You’re in line at a busy Culver’s Restaurant. There’s an assortment of tempting choices.
Tasty ButterBurger? Creamy frozen custard? While you’re debating what to order, team members are busy. They’re counting change at the registers. Distributing sacks of hot food at the drive-through. Clearing tables.
Ever given much thought to their ages? Scan the room and you’ll likely see more than one generation at work.
Owner and operator Jeff Meyer shares management methods at his nine locations (six in the Indianapolis area).
“The biggest key is, our customers are not all 50-year-olds. They’re not all 30-year-olds. Some days, it’s two or three years old clear up to – I’ve met a customer who was 99 years old at one of our stores. If your customer base is multi-generational, why isn’t your workforce?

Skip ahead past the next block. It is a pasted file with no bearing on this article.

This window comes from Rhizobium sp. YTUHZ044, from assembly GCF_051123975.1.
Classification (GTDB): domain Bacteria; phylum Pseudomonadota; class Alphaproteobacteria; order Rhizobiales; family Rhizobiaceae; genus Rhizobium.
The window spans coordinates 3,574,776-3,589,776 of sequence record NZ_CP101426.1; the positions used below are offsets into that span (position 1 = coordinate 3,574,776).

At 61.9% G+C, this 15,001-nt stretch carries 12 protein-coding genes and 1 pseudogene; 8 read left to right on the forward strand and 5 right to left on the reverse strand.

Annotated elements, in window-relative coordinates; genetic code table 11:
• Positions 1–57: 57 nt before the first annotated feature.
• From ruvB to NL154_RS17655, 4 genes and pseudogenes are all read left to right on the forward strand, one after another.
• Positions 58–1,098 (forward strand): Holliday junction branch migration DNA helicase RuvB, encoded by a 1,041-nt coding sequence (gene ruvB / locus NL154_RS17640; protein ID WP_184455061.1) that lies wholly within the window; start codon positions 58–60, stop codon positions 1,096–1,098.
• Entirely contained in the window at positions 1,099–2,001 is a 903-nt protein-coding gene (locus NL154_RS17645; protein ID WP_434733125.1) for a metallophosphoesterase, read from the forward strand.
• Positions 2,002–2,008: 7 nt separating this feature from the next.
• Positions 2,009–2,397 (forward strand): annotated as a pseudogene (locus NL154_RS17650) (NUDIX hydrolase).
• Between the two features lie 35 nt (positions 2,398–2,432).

“We’ve always had a focus on treating our employees well and going above and beyond in creating an atmosphere where people want to be there. But about three years ago, when the unemployment rate started dropping a little bit, we thought, ‘We better be thinking about this. If we’re not, we could find ourselves on the bottom side of the barrel here with not enough employees and team members.’ ”
Keeping with the servant leadership theme, Culver’s employees are considered family.
“You remember the old saying, ‘Leave your problems at the door when you come in?’ ” Meyer inquires. “We’ve taken a different approach. We tell you to bring your problems to work with you. Let us sit down with you and figure out a way to help make today a good day and make tomorrow an even better day.”
Through educational seminars, personality assessments and an emphasis on servant leadership, team morale began to soar.
“By adding all of this, we actually created a very diverse workforce – from the ages of 15 to almost 89. They (workers) bought into the idea that, ‘Wow, they actually really do care about us.’ ”